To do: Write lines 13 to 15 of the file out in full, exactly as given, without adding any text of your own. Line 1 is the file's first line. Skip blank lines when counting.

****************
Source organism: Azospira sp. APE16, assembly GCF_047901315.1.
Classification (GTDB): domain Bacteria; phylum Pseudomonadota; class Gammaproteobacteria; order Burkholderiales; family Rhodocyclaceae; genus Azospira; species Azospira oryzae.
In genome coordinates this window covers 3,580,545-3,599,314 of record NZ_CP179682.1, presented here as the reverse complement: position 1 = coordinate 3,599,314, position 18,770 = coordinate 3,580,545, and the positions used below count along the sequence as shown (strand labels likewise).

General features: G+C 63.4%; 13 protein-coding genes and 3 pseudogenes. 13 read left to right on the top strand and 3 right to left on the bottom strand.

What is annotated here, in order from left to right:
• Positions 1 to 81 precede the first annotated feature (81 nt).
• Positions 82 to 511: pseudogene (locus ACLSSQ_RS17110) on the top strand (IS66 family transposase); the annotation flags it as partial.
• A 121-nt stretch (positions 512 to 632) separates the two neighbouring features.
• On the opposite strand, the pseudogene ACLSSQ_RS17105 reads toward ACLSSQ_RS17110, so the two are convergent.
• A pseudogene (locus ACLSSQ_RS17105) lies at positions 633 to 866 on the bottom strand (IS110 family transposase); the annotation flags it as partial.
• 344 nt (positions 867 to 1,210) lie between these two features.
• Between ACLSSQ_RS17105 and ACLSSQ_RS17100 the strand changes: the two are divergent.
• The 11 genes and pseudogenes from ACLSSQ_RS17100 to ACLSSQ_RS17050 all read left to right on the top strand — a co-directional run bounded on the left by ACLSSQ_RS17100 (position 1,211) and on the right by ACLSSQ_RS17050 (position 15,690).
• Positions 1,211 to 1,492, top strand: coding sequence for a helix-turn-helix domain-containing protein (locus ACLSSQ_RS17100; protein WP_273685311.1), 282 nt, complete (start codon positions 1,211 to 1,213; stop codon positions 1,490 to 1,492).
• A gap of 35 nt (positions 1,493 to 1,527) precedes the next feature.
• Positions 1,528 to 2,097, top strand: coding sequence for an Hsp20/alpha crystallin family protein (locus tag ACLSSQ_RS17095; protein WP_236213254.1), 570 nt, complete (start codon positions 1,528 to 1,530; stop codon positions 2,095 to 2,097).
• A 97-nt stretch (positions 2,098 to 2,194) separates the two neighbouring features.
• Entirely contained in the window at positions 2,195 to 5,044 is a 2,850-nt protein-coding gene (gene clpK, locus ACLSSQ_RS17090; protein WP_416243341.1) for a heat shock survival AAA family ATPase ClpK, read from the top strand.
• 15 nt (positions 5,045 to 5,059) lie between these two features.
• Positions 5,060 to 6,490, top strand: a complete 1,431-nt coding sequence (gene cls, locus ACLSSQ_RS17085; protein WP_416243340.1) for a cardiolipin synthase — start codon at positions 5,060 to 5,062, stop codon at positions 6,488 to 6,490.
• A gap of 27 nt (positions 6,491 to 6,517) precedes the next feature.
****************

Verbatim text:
• The 11 genes and pseudogenes from ACLSSQ_RS17100 to ACLSSQ_RS17050 all read left to right on the top strand — a co-directional run bounded on the left by ACLSSQ_RS17100 (position 1,211) and on the right by ACLSSQ_RS17050 (position 15,690).
• Positions 1,211 to 1,492, top strand: coding sequence for a helix-turn-helix domain-containing protein (locus ACLSSQ_RS17100; protein WP_273685311.1), 282 nt, complete (start codon positions 1,211 to 1,213; stop codon positions 1,490 to 1,492).
• A gap of 35 nt (positions 1,493 to 1,527) precedes the next feature.